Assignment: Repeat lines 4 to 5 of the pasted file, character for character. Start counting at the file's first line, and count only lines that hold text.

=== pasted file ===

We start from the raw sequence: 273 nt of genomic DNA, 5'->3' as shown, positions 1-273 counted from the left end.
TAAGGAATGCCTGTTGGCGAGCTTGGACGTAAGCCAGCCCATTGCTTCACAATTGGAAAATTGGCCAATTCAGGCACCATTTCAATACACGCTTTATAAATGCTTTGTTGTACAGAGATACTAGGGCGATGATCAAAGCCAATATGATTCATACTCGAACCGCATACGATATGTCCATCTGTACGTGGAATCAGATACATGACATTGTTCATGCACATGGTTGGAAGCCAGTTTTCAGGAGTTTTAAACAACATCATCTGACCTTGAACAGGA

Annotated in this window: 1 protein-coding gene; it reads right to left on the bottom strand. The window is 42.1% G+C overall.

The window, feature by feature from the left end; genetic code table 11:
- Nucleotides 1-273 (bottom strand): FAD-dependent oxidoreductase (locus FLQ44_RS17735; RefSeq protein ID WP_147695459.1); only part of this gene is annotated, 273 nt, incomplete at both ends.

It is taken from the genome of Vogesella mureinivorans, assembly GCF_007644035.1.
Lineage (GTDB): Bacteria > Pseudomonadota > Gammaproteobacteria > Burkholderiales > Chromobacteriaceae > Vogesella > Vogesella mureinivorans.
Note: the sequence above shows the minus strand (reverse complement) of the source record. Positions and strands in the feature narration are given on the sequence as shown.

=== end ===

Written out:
The window, feature by feature from the left end; genetic code table 11:
- Nucleotides 1-273 (bottom strand): FAD-dependent oxidoreductase (locus FLQ44_RS17735; RefSeq protein ID WP_147695459.1); only part of this gene is annotated, 273 nt, incomplete at both ends.